while coercive rule within each family and small group was easy, there
was difficulty in extending coercion over many groups — fortified as
they were against one another. Moreover, the stringency of govern-
ment within each settlement constituting the primitive city was
diminished by facility of escape from one and admission into another.
As we have seen among simple tribes, desertions take place when the
rule is unduly harsh ; and we may infer that, within each of these clus-
tered settlements, there was a check on exercise of force by the heads
of the more powerful families over those of the less powerful, caused
by the fear that migration might weaken the settlement and strength-
en an adjacent one. Thus the circumstances were such that when, for
defense of the primitive city, cooperation became needful, the heads
of the clans included in the several settlements came to have substan-
tially equal powers. The original senate was the collective body of
clan-elders ; and " this assembly of elders was the ultimate holder of
the ruling power ": it was " an assembly of kings." At the same time,
the heads of families in each clan, forming the body of burgesses,
stood, for like reasons, on equal footing. Primarily for command in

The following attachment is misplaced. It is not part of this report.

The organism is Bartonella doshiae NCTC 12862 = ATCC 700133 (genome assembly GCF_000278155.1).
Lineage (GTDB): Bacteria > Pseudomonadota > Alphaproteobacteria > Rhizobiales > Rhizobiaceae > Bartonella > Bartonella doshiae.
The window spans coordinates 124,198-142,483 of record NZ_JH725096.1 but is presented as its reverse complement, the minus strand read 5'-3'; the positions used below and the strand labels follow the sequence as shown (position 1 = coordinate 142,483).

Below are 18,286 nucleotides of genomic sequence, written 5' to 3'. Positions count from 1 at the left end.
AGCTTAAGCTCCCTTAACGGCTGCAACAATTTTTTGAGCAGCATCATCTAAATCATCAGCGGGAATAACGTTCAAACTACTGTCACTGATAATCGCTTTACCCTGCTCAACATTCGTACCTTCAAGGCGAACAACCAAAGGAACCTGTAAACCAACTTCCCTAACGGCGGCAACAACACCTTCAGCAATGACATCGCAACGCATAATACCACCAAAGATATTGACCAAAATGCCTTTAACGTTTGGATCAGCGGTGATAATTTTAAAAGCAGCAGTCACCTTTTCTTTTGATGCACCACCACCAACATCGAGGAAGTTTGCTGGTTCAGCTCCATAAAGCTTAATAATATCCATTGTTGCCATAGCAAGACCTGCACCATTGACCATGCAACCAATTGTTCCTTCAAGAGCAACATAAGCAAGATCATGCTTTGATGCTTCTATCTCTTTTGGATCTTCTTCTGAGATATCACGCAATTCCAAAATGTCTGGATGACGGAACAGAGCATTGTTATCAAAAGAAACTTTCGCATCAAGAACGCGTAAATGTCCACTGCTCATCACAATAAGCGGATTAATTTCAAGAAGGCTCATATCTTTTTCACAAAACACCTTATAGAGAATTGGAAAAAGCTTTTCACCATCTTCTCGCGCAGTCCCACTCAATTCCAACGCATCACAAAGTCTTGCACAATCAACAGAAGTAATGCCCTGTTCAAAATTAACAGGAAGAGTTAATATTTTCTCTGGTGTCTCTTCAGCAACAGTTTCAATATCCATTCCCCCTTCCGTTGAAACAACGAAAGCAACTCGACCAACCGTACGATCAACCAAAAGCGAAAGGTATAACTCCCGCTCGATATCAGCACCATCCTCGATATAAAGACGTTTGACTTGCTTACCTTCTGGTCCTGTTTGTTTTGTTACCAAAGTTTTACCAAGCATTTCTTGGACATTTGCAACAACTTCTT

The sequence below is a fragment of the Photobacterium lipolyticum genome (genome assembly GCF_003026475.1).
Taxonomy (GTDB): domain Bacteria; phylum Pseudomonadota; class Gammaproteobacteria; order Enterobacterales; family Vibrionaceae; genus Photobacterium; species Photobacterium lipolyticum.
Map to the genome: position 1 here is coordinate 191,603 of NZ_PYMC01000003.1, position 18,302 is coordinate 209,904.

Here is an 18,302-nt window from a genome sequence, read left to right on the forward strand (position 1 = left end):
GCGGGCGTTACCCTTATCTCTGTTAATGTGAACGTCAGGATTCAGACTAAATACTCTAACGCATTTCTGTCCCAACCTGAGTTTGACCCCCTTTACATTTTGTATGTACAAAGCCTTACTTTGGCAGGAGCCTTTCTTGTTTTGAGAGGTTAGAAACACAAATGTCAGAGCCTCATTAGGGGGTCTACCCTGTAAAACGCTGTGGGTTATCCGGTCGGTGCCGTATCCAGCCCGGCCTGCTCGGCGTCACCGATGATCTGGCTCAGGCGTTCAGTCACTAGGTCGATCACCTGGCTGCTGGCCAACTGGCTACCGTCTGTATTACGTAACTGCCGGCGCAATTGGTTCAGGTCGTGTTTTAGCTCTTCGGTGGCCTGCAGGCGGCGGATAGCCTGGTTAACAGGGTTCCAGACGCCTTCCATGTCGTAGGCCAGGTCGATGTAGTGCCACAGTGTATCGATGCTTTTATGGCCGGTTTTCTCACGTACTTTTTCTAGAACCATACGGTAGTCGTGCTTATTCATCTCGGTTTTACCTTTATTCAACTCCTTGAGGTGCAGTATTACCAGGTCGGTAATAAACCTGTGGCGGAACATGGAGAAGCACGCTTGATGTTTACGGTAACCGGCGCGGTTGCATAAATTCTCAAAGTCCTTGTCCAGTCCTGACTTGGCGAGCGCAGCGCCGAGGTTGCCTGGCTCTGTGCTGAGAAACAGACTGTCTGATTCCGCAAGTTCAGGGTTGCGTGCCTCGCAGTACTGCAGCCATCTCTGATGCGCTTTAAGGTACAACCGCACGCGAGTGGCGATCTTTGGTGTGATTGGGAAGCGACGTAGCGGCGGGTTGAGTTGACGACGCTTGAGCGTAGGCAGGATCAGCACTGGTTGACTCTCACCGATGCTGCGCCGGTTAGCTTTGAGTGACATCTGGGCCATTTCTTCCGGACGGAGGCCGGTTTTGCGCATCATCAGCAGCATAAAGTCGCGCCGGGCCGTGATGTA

war, there was an elected head, who was also chief magistrate. Though
not having the authority given by alleged divine descent, he had the
authority given by supposed divine approval ; and, himself bearing
the insignia of a god, he retained till death the absoluteness appropri-
ate to one. But, besides the fact that the choice, originally made by
the senate, had to be again practically made by it in case of sudden
vacancy, and besides the fact that each king, nominated by his
predecessor, had to be approved by the assembled burgesses, there
is the fact that his power was exclusively executive. The assembly
of burgesses " was in law superior to, rather than coordinate with,
the king." Further, in the last resort was exercised the still supe-
rior power of the senate, which was the guardian of the law, and
could veto the joint decision of king and burgesses. Thus the con-


stitution was in essence an oligarcliy of heads of clans, included in
an oligarchy of heads of houses — a compound oligarchy which became
unqualitied when kingship was sujjpressed. And here should be em-
phasized the truth, sufficiently obvious and yet continually ignored,
that the Roman Republic, which remained when the regal power ended,
was quite alien in nature to those popular governments with which it
has been commonly classed. The heads of clans, of . which the nar-
rower governing body was formed, as well as the heads of families
v/hich formed the wider governing body, were, indeed, jealous of one
another's powers ; and in so far simulated the citizens of a free state
who individually maintain their equal rights. But these heads sever-
ally exercised unlimited powers over the members of their households
and over their clusters of dependents. A community of which the com-
ponent groups severally retained their internal autonomies, with the